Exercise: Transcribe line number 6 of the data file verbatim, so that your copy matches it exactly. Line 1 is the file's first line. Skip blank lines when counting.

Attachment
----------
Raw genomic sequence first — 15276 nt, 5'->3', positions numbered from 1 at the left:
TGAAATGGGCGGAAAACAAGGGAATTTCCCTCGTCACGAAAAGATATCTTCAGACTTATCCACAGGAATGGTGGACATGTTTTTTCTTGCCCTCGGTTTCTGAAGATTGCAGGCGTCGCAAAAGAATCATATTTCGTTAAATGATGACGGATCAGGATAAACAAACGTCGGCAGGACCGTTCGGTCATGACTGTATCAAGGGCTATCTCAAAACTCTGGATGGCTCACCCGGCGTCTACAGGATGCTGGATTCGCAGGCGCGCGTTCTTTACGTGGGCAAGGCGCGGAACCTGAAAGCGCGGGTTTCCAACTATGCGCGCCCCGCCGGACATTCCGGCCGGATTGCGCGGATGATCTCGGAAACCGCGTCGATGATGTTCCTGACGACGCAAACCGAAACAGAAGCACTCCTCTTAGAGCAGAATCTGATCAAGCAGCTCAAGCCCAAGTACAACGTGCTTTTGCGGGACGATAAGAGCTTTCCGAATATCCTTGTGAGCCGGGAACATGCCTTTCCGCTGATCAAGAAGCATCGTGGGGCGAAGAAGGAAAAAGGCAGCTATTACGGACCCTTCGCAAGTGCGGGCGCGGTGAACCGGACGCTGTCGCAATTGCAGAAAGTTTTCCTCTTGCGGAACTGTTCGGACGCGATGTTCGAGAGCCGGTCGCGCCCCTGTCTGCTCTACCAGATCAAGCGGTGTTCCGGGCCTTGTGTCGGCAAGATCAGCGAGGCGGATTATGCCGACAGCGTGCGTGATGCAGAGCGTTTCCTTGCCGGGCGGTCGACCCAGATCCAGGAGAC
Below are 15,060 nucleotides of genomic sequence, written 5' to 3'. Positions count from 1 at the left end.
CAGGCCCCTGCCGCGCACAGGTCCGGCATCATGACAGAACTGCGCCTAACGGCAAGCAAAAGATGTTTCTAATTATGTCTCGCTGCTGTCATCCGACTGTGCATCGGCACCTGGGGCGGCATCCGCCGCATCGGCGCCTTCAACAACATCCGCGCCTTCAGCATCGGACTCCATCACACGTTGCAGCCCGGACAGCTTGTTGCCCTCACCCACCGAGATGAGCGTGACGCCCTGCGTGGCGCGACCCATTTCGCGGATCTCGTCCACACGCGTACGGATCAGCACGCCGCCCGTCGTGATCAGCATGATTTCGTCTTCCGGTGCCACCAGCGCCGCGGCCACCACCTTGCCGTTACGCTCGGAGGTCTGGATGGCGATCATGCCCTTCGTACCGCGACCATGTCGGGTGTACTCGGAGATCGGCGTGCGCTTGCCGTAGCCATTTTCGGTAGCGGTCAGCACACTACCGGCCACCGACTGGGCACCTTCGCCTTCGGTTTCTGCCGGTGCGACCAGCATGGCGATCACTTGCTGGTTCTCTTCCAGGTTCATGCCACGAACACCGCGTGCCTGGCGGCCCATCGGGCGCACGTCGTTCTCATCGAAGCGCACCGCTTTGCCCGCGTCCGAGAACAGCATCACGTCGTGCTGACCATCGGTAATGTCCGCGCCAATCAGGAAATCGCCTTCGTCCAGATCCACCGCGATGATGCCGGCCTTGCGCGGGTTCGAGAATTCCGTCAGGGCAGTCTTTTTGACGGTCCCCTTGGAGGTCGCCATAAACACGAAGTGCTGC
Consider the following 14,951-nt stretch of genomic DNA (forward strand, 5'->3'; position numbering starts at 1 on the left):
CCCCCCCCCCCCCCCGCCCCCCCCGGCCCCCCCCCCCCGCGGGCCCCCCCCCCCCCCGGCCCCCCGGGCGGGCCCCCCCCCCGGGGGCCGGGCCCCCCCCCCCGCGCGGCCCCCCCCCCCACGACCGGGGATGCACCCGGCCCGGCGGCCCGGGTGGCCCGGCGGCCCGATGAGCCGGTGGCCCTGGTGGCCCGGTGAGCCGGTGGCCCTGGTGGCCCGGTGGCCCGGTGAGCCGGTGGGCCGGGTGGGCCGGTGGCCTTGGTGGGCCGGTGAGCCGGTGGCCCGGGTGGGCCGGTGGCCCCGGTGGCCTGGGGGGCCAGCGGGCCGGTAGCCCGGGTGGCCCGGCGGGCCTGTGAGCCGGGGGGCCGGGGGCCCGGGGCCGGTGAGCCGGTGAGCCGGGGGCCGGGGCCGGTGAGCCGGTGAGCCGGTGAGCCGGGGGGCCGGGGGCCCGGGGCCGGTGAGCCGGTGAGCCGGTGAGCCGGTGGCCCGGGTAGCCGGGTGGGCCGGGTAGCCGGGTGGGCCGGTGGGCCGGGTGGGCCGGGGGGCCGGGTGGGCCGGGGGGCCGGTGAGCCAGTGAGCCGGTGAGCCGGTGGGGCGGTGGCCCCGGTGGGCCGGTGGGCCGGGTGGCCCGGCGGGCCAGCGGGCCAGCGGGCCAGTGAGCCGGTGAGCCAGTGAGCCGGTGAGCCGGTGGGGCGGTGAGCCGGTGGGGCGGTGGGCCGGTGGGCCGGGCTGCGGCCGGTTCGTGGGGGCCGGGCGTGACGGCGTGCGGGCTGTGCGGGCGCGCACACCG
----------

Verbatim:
CCCCCCCCCCCCCCCGCCCCCCCCGGCCCCCCCCCCCCGCGGGCCCCCCCCCCCCCCGGCCCCCCGGGCGGGCCCCCCCCCCGGGGGCCGGGCCCCCCCCCCCGCGCGGCCCCCCCCCCCACGACCGGGGATGCACCCGGCCCGGCGGCCCGGGTGGCCCGGCGGCCCGATGAGCCGGTGGCCCTGGTGGCCCGGTGAGCCGGTGGCCCTGGTGGCCCGGTGGCCCGGTGAGCCGGTGGGCCGGGTGGGCCGGTGGCCTTGGTGGGCCGGTGAGCCGGTGGCCCGGGTGGGCCGGTGGCCCCGGTGGCCTGGGGGGCCAGCGGGCCGGTAGCCCGGGTGGCCCGGCGGGCCTGTGAGCCGGGGGGCCGGGGGCCCGGGGCCGGTGAGCCGGTGAGCCGGGGGCCGGGGCCGGTGAGCCGGTGAGCCGGTGAGCCGGGGGGCCGGGGGCCCGGGGCCGGTGAGCCGGTGAGCCGGTGAGCCGGTGGCCCGGGTAGCCGGGTGGGCCGGGTAGCCGGGTGGGCCGGTGGGCCGGGTGGGCCGGGGGGCCGGGTGGGCCGGGGGGCCGGTGAGCCAGTGAGCCGGTGAGCCGGTGGGGCGGTGGCCCCGGTGGGCCGGTGGGCCGGGTGGCCCGGCGGGCCAGCGGGCCAGCGGGCCAGTGAGCCGGTGAGCCAGTGAGCCGGTGAGCCGGTGGGGCGGTGAGCCGGTGGGGCGGTGGGCCGGTGGGCCGGGCTGCGGCCGGTTCGTGGGGGCCGGGCGTGACGGCGTGCGGGCTGTGCGGGCGCGCACACCG